White Evangelicals Only Major Religious Group that Supports Allowing Businesses to Refuse Service to Gay, Lesbian People on Religious Grounds
WASHINGTON—As disputes over the rights of transgender people to use the bathroom of their choice erupt across the country—and with the Supreme Court opting not to rule on the issue—a new survey finds most Americans oppose so-called transgender “bathroom bills.” Fifty-three percent oppose laws that would require transgender people to use bathrooms that correspond to their sex at birth rather than their current gender identity, while 39 percent favor such laws.
Sharp political divides on transgender bathroom restrictions help explain ongoing disputes. Strong majorities of Democrats (65 percent) and independents (57 percent), compared to only 36 percent of Republicans, oppose transgender bathroom restrictions; nearly six in ten (59 percent) Republicans favor requiring transgender people to use bathrooms that correspond to their sex at birth. The survey also finds familiarly with transgender people is on the rise: 21 percent of Americans report having a close friend or family member who is transgender, nearly double the percentage who said the same in 2011 (11 percent).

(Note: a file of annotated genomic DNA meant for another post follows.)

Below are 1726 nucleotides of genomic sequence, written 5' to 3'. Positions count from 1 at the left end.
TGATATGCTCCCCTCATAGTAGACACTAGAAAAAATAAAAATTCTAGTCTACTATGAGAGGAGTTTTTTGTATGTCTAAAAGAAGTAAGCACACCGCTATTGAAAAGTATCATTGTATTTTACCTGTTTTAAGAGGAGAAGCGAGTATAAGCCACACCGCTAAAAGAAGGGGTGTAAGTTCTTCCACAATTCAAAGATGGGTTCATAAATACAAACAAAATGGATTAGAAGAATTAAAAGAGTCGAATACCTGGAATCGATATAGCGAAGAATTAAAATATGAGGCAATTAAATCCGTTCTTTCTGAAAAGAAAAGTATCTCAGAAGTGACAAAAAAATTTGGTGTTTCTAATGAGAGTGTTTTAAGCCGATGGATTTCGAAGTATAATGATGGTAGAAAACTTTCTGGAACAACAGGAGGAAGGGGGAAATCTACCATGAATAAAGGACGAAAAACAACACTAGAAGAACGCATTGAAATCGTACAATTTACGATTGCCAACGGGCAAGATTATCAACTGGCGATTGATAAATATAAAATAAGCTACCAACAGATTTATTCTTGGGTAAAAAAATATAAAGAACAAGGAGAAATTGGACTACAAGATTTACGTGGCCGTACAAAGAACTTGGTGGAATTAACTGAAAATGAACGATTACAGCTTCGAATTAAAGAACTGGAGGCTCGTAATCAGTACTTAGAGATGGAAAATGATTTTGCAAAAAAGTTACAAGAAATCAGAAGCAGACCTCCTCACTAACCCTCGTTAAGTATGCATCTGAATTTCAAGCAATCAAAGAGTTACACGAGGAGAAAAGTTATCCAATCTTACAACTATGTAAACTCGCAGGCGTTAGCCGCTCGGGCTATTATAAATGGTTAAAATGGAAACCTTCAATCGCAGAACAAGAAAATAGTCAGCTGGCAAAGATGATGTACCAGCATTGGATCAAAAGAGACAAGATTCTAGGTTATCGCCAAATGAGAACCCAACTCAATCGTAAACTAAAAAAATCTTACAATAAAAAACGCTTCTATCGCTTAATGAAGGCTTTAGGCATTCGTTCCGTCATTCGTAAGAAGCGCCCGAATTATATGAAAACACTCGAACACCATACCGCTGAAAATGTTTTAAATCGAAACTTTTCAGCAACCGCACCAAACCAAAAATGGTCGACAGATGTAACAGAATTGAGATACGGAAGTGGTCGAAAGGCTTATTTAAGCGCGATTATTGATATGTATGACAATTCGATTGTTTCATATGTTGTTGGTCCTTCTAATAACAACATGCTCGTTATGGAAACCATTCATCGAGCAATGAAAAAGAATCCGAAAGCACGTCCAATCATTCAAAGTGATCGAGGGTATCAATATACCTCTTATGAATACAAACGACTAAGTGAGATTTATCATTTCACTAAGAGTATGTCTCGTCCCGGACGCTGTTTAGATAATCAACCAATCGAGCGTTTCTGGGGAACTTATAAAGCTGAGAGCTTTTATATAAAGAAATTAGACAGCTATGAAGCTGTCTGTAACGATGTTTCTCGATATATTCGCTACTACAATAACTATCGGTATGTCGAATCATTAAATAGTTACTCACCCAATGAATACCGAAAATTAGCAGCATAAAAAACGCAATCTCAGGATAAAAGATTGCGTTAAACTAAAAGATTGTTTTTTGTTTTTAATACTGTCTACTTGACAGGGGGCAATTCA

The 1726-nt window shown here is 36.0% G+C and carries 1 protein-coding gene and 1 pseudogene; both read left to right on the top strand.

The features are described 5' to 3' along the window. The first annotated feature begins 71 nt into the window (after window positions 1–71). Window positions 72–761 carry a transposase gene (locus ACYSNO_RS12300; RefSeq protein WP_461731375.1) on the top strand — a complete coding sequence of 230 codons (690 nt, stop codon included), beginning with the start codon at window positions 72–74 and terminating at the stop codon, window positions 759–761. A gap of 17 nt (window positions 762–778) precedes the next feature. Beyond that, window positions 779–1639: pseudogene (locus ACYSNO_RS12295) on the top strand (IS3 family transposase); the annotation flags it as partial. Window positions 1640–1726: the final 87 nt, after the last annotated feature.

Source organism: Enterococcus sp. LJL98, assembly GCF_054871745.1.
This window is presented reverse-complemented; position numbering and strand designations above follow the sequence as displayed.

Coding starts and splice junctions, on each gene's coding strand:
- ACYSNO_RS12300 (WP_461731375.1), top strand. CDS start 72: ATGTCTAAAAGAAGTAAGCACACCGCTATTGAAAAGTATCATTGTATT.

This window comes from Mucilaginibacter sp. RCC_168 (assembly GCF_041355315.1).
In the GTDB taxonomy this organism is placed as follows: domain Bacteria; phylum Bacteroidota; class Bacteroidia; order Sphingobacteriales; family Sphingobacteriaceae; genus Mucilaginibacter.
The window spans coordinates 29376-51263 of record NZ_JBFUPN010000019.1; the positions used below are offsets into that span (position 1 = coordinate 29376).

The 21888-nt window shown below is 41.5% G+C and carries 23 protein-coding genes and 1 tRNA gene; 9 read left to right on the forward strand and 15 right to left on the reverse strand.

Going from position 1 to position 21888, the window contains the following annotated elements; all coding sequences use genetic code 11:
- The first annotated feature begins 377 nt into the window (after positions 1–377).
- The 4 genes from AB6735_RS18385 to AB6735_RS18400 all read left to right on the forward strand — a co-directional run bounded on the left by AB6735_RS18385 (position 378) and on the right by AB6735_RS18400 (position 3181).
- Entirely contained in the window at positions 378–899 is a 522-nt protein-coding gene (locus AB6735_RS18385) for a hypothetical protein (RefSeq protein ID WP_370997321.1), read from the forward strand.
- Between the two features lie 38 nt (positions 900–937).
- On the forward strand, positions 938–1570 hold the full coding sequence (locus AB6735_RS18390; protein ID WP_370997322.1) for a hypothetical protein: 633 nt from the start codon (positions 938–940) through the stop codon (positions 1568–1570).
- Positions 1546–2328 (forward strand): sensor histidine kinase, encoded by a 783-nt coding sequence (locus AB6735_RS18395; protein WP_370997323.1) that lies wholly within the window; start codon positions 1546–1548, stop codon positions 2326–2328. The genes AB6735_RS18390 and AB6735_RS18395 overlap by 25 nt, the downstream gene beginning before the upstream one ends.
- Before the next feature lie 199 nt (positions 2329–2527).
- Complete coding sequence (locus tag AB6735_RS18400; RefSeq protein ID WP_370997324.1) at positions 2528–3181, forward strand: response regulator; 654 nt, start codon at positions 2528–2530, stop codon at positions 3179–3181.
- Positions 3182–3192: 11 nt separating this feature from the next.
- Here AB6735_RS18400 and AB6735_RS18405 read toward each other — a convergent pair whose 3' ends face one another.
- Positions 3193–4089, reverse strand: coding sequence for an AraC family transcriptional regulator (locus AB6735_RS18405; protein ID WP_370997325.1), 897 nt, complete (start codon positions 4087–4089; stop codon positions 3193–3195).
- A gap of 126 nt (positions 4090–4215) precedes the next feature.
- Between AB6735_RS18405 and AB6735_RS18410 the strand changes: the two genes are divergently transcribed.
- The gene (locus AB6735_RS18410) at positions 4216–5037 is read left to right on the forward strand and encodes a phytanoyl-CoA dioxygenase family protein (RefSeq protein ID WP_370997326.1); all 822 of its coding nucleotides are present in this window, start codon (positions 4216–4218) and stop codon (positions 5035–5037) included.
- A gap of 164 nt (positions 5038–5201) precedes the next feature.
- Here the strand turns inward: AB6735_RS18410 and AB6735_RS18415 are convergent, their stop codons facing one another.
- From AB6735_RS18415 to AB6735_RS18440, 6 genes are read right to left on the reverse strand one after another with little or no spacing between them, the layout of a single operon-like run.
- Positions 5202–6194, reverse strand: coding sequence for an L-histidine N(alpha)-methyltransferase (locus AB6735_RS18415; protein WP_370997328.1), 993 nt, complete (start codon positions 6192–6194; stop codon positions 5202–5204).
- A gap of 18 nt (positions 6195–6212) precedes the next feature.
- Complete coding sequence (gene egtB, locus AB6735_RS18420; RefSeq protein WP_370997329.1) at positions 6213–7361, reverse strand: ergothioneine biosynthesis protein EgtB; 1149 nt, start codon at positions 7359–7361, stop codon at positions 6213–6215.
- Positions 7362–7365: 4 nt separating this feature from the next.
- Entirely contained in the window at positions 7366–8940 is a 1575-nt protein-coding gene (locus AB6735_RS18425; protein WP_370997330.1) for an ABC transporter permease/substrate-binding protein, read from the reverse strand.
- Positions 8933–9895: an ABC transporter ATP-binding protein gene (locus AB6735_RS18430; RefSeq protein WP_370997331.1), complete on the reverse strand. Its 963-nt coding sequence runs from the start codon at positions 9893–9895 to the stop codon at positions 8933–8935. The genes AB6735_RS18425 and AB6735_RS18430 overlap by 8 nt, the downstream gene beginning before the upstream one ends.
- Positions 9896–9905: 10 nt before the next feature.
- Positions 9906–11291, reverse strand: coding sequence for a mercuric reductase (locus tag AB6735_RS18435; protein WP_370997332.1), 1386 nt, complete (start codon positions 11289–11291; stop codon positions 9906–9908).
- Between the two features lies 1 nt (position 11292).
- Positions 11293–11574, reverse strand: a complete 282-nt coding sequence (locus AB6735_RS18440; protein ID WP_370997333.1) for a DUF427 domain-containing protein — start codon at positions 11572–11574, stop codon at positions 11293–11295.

These are among the key findings from a new national survey—focusing on gay, lesbian, bisexual, and transgender issues—conducted by PRRI, a nonpartisan research organization, among 2,031 adults between February 10, 2017, and February 19, 2017.
Opposition to allowing businesses to refuse service to gay and lesbian people on religious grounds. Nearly two-thirds (64 percent) of Americans oppose allowing small business owners in their state to refuse to provide products or services to gay or lesbian people if doing so violates their religious beliefs.
“Opinions about same-sex marriage do not necessarily translate directly to the question of whether business owners should be allowed to refuse services to gay and lesbian people on religious grounds,,” says PRRI CEO Robert P. Jones. “For example, more than seven in ten black Protestants, who remain divided on the issue of same-sex marriage, oppose religious exemptions that would allow small businesses to refuse to serve gay and lesbian people.”
Among major religious groups, white evangelical Protestants stand out as the only group in which a majority (56 percent) favor religiously based service refusals. Fewer than one-third of white mainline Protestants (32 percent), Catholics (28 percent), black Protestants (24 percent), religiously unaffiliated Americans (21 percent), and members of non-Christian traditions (18 percent) support such a religious exemption for small business owners.
Increasing support for same-sex marriage. After plateauing in 2015, support for same-sex marriage has risen over the past year. More than six in ten (63 percent) Americans now favor allowing gay and lesbian couples to marry legally. As recently as 2013, only slightly more than half (52 percent) of the public backed same-sex marriage.